Like most populations, Somalis tend to have specific care preferences, attitudes, and expectations driven by cultural norms and religious beliefs 6. However, individual interpretations of Islam and diverse cultural practices require healthcare providers to address views and preferences of each refugee 13.

While there are no universal Islamic healthcare practices or preferences, Somali Muslims (who account for roughly 99% of the Somali population) may be more likely than the general US patient population to:

  • View the health of each individual as a family concern 13
  • Accompany family members, especially wives and children, to medical appointments 13
  • Prefer a healthcare provider and/or interpreter of the same sex 13
  • Feel uncomfortable disclosing health information to strangers, potentially making initial diagnosis difficult 13
  • Express concern regarding vaccine safety, particularly with childhood measles, mumps, and rubella (MMR) vaccination 14
  • Be unfamiliar with chronic diseases and the need to take medication for a long time 12
  • Use herbs and other traditional medicines provided by traditional healers 12
  • Consult traditional and spiritual healers about mental health issues 12
  • Have dietary restrictions and avoid consuming pork products, medications with pork ingredients (common in gel formulations), and meat that is not Halal* 13
  • Abstain from alcohol 6
  • Request vegetarian meals in hospitals, or have family bring meals during hospital stays 13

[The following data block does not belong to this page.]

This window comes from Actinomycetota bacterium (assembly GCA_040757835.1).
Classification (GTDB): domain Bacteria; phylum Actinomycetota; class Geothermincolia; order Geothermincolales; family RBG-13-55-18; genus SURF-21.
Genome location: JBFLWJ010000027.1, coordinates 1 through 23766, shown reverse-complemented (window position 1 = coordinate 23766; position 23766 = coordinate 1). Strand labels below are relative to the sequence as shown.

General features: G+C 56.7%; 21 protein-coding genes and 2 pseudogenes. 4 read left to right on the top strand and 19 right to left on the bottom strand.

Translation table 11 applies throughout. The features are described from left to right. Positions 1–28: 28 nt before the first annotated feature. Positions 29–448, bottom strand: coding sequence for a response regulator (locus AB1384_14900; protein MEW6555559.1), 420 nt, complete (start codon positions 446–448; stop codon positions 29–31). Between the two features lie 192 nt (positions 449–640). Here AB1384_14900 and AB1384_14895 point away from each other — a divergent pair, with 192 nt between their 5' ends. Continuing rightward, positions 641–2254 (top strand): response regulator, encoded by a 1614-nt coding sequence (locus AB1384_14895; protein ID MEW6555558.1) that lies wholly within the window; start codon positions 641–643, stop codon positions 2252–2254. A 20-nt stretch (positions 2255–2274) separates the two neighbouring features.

• Fast (avoid food, water, and medicine from dawn to dusk) during the month of Ramadan and may opt to take medications before dawn or after dusk to avoid breaking fast 13

*Halal is Arabic for “lawful” or “permitted” and refers to how meat is butchered in accordance with Islamic law.

When possible, providers should ask patients if they prefer an interpreter who is of the same ethnic background or gender.

Additional Resources

For more information about the orientation, resettlement, and adjustment of Somali and Somali Bantu refugees, please visit EthnoMedexternal icon.

Population Movements

Somalia is considered a globalized nation, with more than 1 million Somalis currently living outside the country. Somalis are largely concentrated in three areas: the Horn of Africa and Yemen, Gulf States, and Western Europe and North America 15. Nearly two-thirds of all Somalis living outside Somalia live in neighboring countries, namely Kenya, Ethiopia, Djibouti, and Yemen 16. In Europe, the United Kingdom is home to the largest Somali community, followed by the Netherlands, Norway, Sweden, and Denmark 15. A growing number of Somalis have also settled in Switzerland, many of whom arrived as asylum seekers 16. Lastly, Malaysia and Australia have also seen an influx of Somali immigrants in recent years 15. In the United States, Minnesota is home to the largest Somali community, with the majority residing in the Minneapolis-St. Paul metropolitan area (Hennepin and Ramsey counties), as well as St. Cloud and Rochester 17. Many Somali refugees and immigrants have also settled in the Seattle metropolitan area, as well as Columbus (Ohio) and the surrounding area 14, 18.